|Abstrakt||Fuzz testing (fuzzing) is a well-established method for identifying security weaknesses in input-data processing applications. For the analysis of conventional software, coverage-guided greybox fuzzing has proven to be particularly effective. Here, code coverage obtained through instrumentation or emulation is used to detect fuzz inputs that triggered previously unseen application behavior. These inputs are then used as seeds for subsequent mutations. However, when testing an embedded system, in particular a smaller device with monolithic firmware, software instrumentation or emulation in many cases is not feasible, either for technical reasons, owing to the unavailability of the sources and build-chain, or an unjustifiably large setup effort.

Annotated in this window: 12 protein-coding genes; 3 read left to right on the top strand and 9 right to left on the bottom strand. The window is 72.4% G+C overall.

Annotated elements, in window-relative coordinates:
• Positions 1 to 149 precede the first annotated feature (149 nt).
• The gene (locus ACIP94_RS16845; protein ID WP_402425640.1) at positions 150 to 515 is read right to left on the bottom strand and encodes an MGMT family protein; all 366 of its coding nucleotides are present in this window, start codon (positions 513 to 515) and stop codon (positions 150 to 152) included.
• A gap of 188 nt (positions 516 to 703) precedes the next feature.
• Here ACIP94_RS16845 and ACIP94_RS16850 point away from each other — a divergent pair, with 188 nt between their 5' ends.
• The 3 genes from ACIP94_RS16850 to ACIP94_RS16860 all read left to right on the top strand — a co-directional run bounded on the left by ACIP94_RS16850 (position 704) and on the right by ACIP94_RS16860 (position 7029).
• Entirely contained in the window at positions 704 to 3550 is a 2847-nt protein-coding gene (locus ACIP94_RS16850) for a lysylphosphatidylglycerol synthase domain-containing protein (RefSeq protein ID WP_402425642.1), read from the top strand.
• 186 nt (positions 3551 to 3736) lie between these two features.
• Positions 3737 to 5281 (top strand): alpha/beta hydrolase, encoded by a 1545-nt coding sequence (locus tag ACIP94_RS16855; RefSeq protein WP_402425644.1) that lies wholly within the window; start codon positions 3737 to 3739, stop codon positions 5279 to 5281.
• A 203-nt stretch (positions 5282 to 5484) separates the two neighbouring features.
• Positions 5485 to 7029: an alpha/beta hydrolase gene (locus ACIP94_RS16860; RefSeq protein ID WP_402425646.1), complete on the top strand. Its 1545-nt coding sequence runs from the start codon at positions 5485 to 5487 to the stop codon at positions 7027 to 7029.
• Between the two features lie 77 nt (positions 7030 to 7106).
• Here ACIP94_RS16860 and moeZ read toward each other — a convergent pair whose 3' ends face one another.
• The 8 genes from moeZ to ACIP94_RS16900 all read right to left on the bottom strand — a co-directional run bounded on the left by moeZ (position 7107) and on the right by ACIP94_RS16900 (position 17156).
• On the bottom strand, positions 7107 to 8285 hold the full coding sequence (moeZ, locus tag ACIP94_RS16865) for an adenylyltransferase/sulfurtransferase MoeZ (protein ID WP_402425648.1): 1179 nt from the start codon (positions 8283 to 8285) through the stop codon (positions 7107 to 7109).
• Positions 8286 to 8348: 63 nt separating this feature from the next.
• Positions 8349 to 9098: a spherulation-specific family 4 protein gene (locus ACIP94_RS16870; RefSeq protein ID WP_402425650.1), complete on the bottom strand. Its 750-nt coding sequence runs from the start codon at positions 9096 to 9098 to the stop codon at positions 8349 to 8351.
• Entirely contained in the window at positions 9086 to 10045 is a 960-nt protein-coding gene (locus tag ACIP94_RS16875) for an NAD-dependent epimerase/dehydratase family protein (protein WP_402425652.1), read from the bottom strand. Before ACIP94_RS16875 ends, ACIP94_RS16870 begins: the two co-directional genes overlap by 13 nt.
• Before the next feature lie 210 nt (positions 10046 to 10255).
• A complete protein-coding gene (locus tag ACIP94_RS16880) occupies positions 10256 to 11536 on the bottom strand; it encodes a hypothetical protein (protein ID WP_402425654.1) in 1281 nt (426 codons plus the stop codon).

We explore the use of hardware tracing interfaces integrated into many modern microcontroller units (MCUs), as an alternative feedback channel for coverage-guided fuzzing which requires practically no setup effort or changes to the target system. In contrast to related work, we use the single wire output (SWO) interface, which is frequently available in the widely used ARM Cortex-M product line. However, this tracing mechanism suffers from severe information loss due to its limited bandwidth, obstructing the immediate distinction of application behavior. Therefore, a heuristic seed selection strategy was developed to facilitate the reliable detection of novel application behavior by leveraging hardware breakpoints and lightweight static analysis, to enable coverage-guided fuzzing from erratic traces.
Our resulting coverage-guided fuzzing framework consistently outperforms a similar blackbox setup, even under aggravated conditions.|